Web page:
It is proposed to insert in the principal act a provision giving the Commissioner power to value the shares of private companies without regard to the artificial restrictions sometimes contained in the articles of association of such companies regarding the transfer of shares or the ascertainment of the value of the shares. This provision has been taken from the Stamp Duties Act of New South "Wales, where it has been in force for some time in connexion with the valuation of such shares for probate duty purposes and has, I am advised, been working with satisfaction to "all parties. In the New South "Wales act, the provision is mandatory, but the committee which considered the clauses of this bill believed that it should be made discretionary so that it will be used only in those cases in which its use is justified by the circumstances.

The bill amends the principal act by including a provision extending the present rights of the Commissioner to amend assessments and the present rights of administrators to have assessments amended. The principal act at present provides that amendments shall be made only within twelve months of the date of payment of duty on the original assessment with a proviso that under certain circumstances this period may be extended to eighteen months. It has been decided to bring this act into line with other taxation acts and give rights of amendment within three years of the date of payment of the duty or, if the Commissioner is of the opinion that duty has been avoided and that such avoidance is due to fraud or evasion, at any time.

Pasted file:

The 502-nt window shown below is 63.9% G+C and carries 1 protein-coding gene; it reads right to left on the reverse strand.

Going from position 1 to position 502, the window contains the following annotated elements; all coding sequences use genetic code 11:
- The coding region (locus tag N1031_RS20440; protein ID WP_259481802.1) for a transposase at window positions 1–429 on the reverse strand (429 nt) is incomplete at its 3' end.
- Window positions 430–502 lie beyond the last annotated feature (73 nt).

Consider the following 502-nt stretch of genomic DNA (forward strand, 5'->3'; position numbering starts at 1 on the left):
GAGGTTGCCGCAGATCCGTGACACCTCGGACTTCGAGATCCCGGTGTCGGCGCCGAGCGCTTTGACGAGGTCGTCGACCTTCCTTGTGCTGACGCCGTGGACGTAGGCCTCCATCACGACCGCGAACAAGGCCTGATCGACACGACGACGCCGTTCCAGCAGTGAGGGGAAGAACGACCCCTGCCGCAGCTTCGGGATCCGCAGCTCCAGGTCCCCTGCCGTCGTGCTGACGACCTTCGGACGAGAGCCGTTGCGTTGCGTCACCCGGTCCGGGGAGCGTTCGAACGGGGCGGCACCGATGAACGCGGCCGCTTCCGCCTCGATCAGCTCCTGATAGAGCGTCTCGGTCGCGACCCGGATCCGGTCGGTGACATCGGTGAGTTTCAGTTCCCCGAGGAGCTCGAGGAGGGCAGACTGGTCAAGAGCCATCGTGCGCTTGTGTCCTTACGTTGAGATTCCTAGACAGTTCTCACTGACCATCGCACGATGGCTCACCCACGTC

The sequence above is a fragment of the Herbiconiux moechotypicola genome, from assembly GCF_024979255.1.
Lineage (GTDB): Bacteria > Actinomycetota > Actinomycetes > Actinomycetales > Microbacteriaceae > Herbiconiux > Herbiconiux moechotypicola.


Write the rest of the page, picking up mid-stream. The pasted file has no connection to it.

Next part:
Under the present act, an executor has no right of appeal from the decisions of the Commissioner other than to the Supreme Court of a State or the High Court of Australia, sometimes an expensive procedure. It has been decided, therefore, to provide for a right of reference to a valuation board on the question of the values of assets in the estate, and to a board of review on any other question with, of course, right of appeal to the courts from the decisions of the Commissioner or these boards if the executor desires to have the matter decided by a legal tribunal.

There is also a provision in the bill extending the time from one year to three years within which gifts, inter vivos, made by the deceased, form part of his estate. This also brings the principal act into line with the provisions of the New SouthWales Stamp Duties Act regarding probate duties.

Amongst the minor amendments being made is an amendment of section 18a of the principal act, which relates to the statutory exemption; to give more appropriate expression to the intention and to prevent an anomaly which arose under the present provision in regard to estates, the values for duty of which were between £1,000 and £2,000. There is another slight amendment of the present provision giving exemption to bequests to certain funds which might be collectively described as charitable funds, so that bequests which establish such funds shall also be exempt. Another amendment is concerned with section 35 of the principal act, which gives power as executors to apportion the duty between the beneficiaries and the estate. That provision excludes from such apportionment bequests which pass to institu tions or for purposes which render the bequests exempt from duty under the provisions of sub-section 5 of section 8 of the principal act. There was a discrepancy between the wording of the two sections which rendered section 35 somewhat difficult of interpretation. This discrepancy is being removed.

Debate (on motion bySenator A. J. McLachlan) adjourned.